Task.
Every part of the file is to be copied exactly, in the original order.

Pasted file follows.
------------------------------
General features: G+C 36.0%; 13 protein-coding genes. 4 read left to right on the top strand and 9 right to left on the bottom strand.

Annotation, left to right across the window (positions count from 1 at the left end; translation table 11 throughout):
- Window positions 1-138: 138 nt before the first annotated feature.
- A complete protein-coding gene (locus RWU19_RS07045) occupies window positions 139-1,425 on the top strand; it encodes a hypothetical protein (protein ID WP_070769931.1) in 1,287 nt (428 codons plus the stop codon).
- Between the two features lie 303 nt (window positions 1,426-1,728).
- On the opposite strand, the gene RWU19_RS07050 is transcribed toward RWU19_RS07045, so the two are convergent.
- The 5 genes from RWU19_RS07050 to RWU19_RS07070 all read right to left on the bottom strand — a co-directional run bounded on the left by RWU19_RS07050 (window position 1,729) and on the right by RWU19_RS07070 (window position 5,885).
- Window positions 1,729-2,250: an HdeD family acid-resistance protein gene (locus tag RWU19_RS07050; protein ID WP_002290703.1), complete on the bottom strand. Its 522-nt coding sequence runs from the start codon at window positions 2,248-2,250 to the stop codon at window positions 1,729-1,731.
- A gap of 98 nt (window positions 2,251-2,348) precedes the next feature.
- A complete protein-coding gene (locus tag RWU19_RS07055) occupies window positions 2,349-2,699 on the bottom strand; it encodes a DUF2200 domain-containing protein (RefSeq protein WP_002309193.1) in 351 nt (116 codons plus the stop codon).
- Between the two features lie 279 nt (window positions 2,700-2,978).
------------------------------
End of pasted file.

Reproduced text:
General features: G+C 36.0%; 13 protein-coding genes. 4 read left to right on the top strand and 9 right to left on the bottom strand.

Annotation, left to right across the window (positions count from 1 at the left end; translation table 11 throughout):
- Window positions 1-138: 138 nt before the first annotated feature.
- A complete protein-coding gene (locus RWU19_RS07045) occupies window positions 139-1,425 on the top strand; it encodes a hypothetical protein (protein ID WP_070769931.1) in 1,287 nt (428 codons plus the stop codon).
- Between the two features lie 303 nt (window positions 1,426-1,728).
- On the opposite strand, the gene RWU19_RS07050 is transcribed toward RWU19_RS07045, so the two are convergent.
- The 5 genes from RWU19_RS07050 to RWU19_RS07070 all read right to left on the bottom strand — a co-directional run bounded on the left by RWU19_RS07050 (window position 1,729) and on the right by RWU19_RS07070 (window position 5,885).
- Window positions 1,729-2,250: an HdeD family acid-resistance protein gene (locus tag RWU19_RS07050; protein ID WP_002290703.1), complete on the bottom strand. Its 522-nt coding sequence runs from the start codon at window positions 2,248-2,250 to the stop codon at window positions 1,729-1,731.
- A gap of 98 nt (window positions 2,251-2,348) precedes the next feature.
- A complete protein-coding gene (locus tag RWU19_RS07055) occupies window positions 2,349-2,699 on the bottom strand; it encodes a DUF2200 domain-containing protein (RefSeq protein WP_002309193.1) in 351 nt (116 codons plus the stop codon).
- Between the two features lie 279 nt (window positions 2,700-2,978).